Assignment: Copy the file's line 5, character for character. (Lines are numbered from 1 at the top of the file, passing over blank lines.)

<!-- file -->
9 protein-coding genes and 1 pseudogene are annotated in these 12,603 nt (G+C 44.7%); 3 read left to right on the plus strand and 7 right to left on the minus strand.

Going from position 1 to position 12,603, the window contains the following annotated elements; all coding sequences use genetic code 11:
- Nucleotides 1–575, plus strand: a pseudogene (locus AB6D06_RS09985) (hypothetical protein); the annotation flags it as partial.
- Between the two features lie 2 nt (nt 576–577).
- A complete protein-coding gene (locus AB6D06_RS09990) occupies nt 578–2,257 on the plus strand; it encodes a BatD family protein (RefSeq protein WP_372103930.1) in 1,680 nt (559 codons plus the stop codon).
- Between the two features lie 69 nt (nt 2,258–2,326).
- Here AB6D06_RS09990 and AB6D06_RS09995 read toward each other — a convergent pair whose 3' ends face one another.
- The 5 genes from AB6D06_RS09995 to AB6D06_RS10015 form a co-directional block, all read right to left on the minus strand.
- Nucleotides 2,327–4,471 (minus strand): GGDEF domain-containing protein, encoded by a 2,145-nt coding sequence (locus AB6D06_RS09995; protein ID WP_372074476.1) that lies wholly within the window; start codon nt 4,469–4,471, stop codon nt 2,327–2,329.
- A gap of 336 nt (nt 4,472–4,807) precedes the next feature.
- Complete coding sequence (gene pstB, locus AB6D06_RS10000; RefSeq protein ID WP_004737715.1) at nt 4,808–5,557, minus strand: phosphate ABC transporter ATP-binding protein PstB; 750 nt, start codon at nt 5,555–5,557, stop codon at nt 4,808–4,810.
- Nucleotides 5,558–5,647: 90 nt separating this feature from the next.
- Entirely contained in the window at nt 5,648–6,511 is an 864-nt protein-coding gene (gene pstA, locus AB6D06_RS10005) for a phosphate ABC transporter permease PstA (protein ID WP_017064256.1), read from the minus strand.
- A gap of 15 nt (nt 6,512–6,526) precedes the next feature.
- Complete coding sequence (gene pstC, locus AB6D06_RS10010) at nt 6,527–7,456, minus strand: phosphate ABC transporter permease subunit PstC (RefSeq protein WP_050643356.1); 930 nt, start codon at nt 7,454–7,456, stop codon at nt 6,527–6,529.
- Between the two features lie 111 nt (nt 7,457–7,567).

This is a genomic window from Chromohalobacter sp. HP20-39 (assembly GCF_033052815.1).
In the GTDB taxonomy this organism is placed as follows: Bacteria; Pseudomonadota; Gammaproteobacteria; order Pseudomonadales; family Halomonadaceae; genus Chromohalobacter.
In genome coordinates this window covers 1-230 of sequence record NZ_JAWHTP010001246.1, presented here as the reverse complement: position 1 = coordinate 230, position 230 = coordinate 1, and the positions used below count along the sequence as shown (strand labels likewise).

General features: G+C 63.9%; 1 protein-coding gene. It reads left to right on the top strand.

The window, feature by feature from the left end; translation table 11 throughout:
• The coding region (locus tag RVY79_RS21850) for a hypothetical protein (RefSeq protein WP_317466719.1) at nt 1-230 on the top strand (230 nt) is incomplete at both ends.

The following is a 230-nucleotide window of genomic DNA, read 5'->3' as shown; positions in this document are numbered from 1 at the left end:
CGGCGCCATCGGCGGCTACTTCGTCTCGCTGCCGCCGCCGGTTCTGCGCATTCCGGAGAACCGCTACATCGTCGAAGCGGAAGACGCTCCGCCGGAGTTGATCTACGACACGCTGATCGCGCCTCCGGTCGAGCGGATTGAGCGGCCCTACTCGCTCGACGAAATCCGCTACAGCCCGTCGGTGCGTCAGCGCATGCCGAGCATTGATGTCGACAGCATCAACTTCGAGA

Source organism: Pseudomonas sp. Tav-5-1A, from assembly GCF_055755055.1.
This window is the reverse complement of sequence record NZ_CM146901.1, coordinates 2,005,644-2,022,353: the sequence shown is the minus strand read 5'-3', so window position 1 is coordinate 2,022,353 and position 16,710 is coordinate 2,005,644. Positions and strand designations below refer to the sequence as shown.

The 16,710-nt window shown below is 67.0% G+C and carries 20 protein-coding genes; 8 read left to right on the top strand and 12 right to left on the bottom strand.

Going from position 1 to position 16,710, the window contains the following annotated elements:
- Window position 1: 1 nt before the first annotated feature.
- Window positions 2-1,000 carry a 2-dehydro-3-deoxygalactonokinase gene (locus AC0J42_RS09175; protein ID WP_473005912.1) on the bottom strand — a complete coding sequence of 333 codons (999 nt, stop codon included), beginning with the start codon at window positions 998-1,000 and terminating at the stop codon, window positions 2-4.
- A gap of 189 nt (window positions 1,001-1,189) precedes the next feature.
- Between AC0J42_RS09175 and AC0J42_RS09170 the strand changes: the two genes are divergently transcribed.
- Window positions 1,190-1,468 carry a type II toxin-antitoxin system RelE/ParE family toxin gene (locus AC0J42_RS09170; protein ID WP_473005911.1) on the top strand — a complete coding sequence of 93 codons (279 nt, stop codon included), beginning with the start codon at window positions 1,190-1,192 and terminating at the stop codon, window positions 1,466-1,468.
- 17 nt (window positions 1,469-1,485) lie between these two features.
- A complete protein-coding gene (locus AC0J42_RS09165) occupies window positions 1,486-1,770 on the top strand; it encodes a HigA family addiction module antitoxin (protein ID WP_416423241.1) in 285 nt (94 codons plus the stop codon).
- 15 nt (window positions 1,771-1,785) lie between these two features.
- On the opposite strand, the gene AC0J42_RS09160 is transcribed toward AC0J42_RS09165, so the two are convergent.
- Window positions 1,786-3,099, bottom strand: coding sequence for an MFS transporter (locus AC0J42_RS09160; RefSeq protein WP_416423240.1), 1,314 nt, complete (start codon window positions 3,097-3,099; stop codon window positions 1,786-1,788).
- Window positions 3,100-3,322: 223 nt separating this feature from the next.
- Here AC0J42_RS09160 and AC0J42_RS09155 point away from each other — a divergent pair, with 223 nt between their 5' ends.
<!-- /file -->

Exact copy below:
- A complete protein-coding gene (locus AB6D06_RS09990) occupies nt 578–2,257 on the plus strand; it encodes a BatD family protein (RefSeq protein WP_372103930.1) in 1,680 nt (559 codons plus the stop codon).